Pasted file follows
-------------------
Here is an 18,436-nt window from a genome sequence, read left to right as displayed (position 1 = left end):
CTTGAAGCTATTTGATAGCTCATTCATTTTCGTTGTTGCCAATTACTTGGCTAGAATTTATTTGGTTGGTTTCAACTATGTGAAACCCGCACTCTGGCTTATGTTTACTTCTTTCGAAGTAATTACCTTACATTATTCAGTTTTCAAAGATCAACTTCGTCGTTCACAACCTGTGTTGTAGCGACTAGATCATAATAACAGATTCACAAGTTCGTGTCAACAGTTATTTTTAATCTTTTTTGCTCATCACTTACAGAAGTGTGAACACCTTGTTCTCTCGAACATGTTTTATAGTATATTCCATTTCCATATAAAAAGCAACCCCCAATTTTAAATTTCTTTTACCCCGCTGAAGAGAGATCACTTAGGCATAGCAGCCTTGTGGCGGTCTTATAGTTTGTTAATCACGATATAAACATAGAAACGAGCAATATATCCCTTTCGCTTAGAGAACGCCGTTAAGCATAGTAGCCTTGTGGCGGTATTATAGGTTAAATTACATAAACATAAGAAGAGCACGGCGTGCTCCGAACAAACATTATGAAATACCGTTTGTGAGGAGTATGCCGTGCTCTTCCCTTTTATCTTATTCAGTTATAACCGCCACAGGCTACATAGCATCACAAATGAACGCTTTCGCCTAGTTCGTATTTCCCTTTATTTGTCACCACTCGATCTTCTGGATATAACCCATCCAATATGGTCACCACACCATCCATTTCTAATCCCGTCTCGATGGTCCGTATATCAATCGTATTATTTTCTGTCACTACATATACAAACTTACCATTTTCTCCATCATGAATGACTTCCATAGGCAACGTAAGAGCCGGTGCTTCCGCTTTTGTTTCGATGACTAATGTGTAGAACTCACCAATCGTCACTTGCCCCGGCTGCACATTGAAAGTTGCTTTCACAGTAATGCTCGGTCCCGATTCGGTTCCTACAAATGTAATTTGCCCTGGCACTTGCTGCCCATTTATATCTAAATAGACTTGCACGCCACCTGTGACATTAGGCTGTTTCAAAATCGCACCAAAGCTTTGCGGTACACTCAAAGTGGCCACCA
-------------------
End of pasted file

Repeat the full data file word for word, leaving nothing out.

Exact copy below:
Here is an 18,436-nt window from a genome sequence, read left to right as displayed (position 1 = left end):
CTTGAAGCTATTTGATAGCTCATTCATTTTCGTTGTTGCCAATTACTTGGCTAGAATTTATTTGGTTGGTTTCAACTATGTGAAACCCGCACTCTGGCTTATGTTTACTTCTTTCGAAGTAATTACCTTACATTATTCAGTTTTCAAAGATCAACTTCGTCGTTCACAACCTGTGTTGTAGCGACTAGATCATAATAACAGATTCACAAGTTCGTGTCAACAGTTATTTTTAATCTTTTTTGCTCATCACTTACAGAAGTGTGAACACCTTGTTCTCTCGAACATGTTTTATAGTATATTCCATTTCCATATAAAAAGCAACCCCCAATTTTAAATTTCTTTTACCCCGCTGAAGAGAGATCACTTAGGCATAGCAGCCTTGTGGCGGTCTTATAGTTTGTTAATCACGATATAAACATAGAAACGAGCAATATATCCCTTTCGCTTAGAGAACGCCGTTAAGCATAGTAGCCTTGTGGCGGTATTATAGGTTAAATTACATAAACATAAGAAGAGCACGGCGTGCTCCGAACAAACATTATGAAATACCGTTTGTGAGGAGTATGCCGTGCTCTTCCCTTTTATCTTATTCAGTTATAACCGCCACAGGCTACATAGCATCACAAATGAACGCTTTCGCCTAGTTCGTATTTCCCTTTATTTGTCACCACTCGATCTTCTGGATATAACCCATCCAATATGGTCACCACACCATCCATTTCTAATCCCGTCTCGATGGTCCGTATATCAATCGTATTATTTTCTGTCACTACATATACAAACTTACCATTTTCTCCATCATGAATGACTTCCATAGGCAACGTAAGAGCCGGTGCTTCCGCTTTTGTTTCGATGACTAATGTGTAGAACTCACCAATCGTCACTTGCCCCGGCTGCACATTGAAAGTTGCTTTCACAGTAATGCTCGGTCCCGATTCGGTTCCTACAAATGTAATTTGCCCTGGCACTTGCTGCCCATTTATATCTAAATAGACTTGCACGCCACCTGTGACATTAGGCTGTTTCAAAATCGCACCAAAGCTTTGCGGTACACTCAAAGTGGCCACCA